But if you are in a darkness and light is introduced - it's REALLY noticeable. Today I was thinking alot about how when I'm struggling - when trials seem to come from every direction and they feel very heavy, that is when I see the most tender mercies in my life.The light is really bright in the darkness! I am constantly amazed by the Lord's timing (except in regards to marriage - that's still a tough one for me :P) and how some how, some way, the things you need in your life and the people you need, happen to be there when you need them. Things somehow come together to give you the support that you need if you look for it. It doesn't lessen the difficulty of the trials or take away the often painful emotions but it helps especially when I make a point to notice them, be grateful for them and acknowledge the help and strength they give me.

At some points in my life, I felt like Heavenly Father tossed me out into the middle of a very turbulent ocean. And I didn't want to be in the ocean, especially a turbulent one. And there would always be a life vest available or one of those floaty doughnut things but because I was angry I was even IN the ocean, I would scowl, cross my arms and refuse to grab hold of the life preserver.

Other times I would splash frantically and try and figure out how all by myself I was going to get out of this ocean because I didn't want to be there and if I was there I must need to figure a way out myself. And I would get nowhere trying to swim in choppy water, not even noticing there were life preservers floating nearby to help me.

But life - especially trials - have a way of teaching you, if you will let them. I've recently been reading in Ether in the Book of Mormon. So I've been reading about the Jaredites as they prepared ships to cross the ocean. The Lord let the Brother of Jared know that as they crossed they were going to buried in the water. This was because the Lord was causing the wind to blow towards the promised land. This would result in there being storms, waves, etc. But the wind was necessary - even if it caused the things that would make the crossing more difficult, without they wind they would never make it to the promised land. So the Lord gave them things to help them make it through the rough times.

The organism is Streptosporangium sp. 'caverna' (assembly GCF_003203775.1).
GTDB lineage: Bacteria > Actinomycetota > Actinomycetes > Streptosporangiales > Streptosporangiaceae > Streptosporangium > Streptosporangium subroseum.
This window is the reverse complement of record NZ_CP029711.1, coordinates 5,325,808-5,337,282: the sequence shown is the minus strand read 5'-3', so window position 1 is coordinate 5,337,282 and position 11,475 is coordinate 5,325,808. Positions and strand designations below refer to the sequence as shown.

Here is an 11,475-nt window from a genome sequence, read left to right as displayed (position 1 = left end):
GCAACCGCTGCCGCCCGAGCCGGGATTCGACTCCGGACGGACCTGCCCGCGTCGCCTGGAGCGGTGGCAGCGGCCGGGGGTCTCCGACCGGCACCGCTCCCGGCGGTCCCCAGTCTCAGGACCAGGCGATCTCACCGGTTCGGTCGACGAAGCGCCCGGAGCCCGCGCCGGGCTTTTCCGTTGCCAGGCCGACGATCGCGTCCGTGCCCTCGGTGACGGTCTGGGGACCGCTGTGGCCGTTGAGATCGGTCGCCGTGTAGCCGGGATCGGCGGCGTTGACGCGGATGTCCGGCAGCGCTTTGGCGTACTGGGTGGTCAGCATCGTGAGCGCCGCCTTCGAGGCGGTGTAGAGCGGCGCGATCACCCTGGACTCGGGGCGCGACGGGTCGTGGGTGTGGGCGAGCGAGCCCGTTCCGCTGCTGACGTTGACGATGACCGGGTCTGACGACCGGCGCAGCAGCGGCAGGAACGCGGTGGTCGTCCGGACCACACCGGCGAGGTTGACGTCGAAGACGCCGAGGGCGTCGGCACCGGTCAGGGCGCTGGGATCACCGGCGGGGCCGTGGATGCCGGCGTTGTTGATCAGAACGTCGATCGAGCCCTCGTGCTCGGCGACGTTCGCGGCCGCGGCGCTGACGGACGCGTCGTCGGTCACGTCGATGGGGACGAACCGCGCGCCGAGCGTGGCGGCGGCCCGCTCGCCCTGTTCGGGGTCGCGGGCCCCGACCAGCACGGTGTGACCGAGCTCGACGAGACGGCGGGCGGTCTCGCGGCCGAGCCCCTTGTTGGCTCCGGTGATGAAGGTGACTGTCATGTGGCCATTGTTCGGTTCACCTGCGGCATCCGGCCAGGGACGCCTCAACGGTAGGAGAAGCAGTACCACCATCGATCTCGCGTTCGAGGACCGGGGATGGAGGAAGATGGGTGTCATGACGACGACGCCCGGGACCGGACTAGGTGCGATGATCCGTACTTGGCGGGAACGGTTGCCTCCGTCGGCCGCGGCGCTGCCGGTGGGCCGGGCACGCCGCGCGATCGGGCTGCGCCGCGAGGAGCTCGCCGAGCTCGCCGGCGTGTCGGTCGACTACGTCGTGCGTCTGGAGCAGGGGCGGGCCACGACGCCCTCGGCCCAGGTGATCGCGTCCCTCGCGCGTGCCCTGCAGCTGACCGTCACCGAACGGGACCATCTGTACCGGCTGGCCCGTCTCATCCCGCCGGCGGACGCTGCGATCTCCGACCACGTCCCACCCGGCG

Ship designs that wouldn't leak. A hole on the top and bottom of the ship so they could have air. And light - He touched the stones the Brother of Jared brought so they could have light during the passage ESPECIALLY when they were buried in the water.

So it is with us - the wind (trials) are a necessary part of us making it to the promised land. In fact, they are a key ingredient that we can't do without. Now, just like a ship, if we don't use the things correctly the wind could push us FURTHER from the promised land, when we follow the "user manual" and make sure to utilize things correctly, it will slowly, but surely move us closer and closer to the promised land.

Now, I still sometimes yell at being in the middle of a choppy ocean. And I still feel angry and frustrated that it is hard, and sometimes ask why it has to be that way. But I try really hard now to notice and use the life preservers that always seem to pop up when I most need them. The Lord doesn't drive us into the middle of the ocean, toss us overboard and speed away wishing us, "Good luck!" He knows when things are hard. He doesn't want to see us suffer needlessly, but He is an all knowing god that understands the role suffering and struggling plays in our personal growth. So He allows it to happen, giving us all the things we need to make it through our swim. So when you feel like you're in the middle of the ocean, struggling to stay afloat, perhaps feeling angry that you're there - take a minute to look around at the life preservers that I know will be floating nearby.

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A Call To LDS Women: Let's Stop Whining And Go To Work

Ladies this post is for you. Let's have a little bit of discussion. I'm going to ask some hard questions. I hope you will take some time to think about them and answer them for yourself. I think it is wonderful to be a woman. We have so much potential to do good and change the world. We can connect, uplift and support each other as well as those around us. But some times I think we get pulled away by things that keep us from accomplishing all that we truly can. I know life can be confusing and it can be confusing to be a woman - so many competing voices stating what it is to be a woman. We want to feel valued, heard and to know we are contributing. These things do matter as do each of you that read this. And I know you may be looking for answers.